I have an image map marked into different locations.
When the user mouses over a name in the right side frame, an image I created to cover the location for example location N,
will highlight the specified area.
I did this using hard-coded values which doesn't work out too well for me - it works ok in IE, but in FireFox, the top margin
drops a bit.
How do I fix this?
part of my code below...
<div id="ardene" class="tt" style="left:280px;top:288px;height:72px;">
<b>ARDENE 1.877.606.4233 x065</b><br/>
Some text goes here.
<img src="images/hover/hover-n.png" />
You'll need to give us more of the code than that, there's not enough there to see what's happening.
But it looks to me like it isn't just the top margin that Firefox is changing – the arrow is at a different angle as well. What dimensions have you put on the arrow image?
The red arrow has nothing to do with code, I just put that in so you could look at the "N" location and see what the differences
are between ie and ff.
I just put that in so you could look at the "N" location and see what the differences are between ie and ff.
You've got lots of inconsistent positioning right through there. Apart from the fact that Ardene is currently completely out of place and sitting in the middle of a parking lot (something to do with commenting out the correct bit of code!), your problem is that you're relying on the text boxes being exactly the height you've specified. The problem is that you can't guarantee that – because different browsers will render text at slightly different sizes, text that in one browser will fit neatly into the box you've allocated it might take up more space in another browser, meaning it will stretch the box. (If you have a fixed-height box and too much text, the browser default is to let the box grow taller, unless you use the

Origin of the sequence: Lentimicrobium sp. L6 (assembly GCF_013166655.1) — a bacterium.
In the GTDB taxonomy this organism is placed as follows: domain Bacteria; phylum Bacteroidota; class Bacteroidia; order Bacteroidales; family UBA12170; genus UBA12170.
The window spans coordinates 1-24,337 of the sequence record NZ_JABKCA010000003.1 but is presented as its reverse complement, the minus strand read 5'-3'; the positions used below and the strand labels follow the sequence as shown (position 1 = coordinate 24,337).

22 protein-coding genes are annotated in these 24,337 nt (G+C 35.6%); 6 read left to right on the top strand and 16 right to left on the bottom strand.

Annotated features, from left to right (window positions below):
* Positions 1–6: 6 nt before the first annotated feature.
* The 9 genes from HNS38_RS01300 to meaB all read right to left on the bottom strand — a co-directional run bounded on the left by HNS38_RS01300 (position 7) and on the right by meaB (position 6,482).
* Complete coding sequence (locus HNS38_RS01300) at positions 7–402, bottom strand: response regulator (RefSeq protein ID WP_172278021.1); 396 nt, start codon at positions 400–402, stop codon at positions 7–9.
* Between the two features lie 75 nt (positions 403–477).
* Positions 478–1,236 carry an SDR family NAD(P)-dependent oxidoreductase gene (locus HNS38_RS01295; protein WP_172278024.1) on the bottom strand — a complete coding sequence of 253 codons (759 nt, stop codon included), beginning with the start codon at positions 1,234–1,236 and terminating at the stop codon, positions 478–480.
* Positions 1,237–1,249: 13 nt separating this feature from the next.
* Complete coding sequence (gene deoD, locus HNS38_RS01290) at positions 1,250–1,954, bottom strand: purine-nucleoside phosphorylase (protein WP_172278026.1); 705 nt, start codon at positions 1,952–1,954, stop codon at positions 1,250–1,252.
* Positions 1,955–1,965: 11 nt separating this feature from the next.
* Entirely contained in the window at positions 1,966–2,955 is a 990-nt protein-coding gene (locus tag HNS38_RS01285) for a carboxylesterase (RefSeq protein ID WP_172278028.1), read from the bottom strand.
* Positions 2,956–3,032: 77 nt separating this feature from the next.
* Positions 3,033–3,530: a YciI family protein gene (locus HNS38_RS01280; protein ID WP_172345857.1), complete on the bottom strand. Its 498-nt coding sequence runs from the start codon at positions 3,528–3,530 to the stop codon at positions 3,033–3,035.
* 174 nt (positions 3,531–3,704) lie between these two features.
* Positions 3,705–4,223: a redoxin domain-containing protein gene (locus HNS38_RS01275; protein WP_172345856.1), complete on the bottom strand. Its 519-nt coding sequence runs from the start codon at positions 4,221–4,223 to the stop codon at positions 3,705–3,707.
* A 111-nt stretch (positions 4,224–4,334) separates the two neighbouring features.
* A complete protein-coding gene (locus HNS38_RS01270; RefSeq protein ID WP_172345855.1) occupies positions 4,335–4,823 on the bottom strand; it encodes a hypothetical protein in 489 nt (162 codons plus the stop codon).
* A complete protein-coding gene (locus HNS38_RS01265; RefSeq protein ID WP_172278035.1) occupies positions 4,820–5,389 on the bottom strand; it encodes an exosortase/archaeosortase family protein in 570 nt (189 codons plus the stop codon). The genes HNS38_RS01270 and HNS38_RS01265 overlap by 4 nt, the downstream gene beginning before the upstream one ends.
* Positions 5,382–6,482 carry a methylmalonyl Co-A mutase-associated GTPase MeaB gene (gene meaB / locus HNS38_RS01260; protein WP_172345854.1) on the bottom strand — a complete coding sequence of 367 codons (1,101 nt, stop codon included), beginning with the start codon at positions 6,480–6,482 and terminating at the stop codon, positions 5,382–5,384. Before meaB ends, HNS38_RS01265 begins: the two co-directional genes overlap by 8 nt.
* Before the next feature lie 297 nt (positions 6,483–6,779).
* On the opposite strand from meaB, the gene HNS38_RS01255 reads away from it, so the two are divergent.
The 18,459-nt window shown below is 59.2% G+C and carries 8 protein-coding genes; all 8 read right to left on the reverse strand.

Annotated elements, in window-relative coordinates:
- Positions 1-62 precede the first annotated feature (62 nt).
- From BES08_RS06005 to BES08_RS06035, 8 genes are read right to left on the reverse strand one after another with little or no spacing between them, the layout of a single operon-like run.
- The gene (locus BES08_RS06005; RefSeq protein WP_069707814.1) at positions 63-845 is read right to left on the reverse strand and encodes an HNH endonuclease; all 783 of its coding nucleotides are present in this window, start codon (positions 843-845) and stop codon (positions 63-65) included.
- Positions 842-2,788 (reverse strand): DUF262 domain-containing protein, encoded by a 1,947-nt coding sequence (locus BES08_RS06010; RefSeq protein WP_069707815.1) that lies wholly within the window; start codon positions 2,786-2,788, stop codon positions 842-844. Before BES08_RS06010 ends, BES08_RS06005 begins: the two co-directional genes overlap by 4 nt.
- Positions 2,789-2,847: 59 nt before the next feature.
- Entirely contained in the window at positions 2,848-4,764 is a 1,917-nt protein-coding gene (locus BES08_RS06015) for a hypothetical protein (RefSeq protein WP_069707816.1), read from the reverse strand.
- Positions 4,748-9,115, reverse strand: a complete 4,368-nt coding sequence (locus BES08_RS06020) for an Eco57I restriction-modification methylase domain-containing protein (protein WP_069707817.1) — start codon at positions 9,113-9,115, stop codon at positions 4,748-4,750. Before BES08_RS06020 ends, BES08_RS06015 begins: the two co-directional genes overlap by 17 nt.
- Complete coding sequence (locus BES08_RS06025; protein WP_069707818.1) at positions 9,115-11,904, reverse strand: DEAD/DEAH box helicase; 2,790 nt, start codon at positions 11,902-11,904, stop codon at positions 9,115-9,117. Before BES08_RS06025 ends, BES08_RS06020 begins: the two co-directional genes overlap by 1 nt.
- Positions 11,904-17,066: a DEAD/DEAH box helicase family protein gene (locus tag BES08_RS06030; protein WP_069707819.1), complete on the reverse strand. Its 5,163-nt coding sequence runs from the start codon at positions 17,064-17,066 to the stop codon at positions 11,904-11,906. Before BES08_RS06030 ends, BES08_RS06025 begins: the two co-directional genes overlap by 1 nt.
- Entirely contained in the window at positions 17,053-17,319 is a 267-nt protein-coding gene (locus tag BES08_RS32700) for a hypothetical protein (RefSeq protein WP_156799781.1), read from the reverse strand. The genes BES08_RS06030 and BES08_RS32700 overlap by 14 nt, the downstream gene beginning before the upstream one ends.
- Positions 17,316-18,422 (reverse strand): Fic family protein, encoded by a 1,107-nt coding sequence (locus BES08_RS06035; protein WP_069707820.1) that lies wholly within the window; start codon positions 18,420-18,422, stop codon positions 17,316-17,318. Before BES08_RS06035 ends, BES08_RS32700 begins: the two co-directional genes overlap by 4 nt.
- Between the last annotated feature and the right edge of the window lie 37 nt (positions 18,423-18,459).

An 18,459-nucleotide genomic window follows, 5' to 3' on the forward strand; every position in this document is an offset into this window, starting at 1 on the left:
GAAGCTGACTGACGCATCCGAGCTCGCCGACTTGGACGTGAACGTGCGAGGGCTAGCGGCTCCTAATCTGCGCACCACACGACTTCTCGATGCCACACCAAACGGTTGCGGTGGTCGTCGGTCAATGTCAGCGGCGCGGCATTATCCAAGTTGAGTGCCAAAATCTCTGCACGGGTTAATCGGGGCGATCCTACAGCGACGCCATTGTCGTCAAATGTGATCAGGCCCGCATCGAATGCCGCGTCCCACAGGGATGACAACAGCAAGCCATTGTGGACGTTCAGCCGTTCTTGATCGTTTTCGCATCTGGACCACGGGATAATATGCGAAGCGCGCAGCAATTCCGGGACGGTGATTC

overflow property to tell it not to. I don't think that clipping or scrolling would be sensible here, so you're better off letting the box grow where it needs to).
What looks to me like an easy way to fix this would be to put the image first within the
<div class="tt">, before the text – and that way you are moving it from a point that is absolutely fixed and isn't dependent on the text fitting nicely, so you can be sure of exactly how much you need to move it by, which should give you consistent positioning across browsers.
This topic is now closed. New replies are no longer allowed.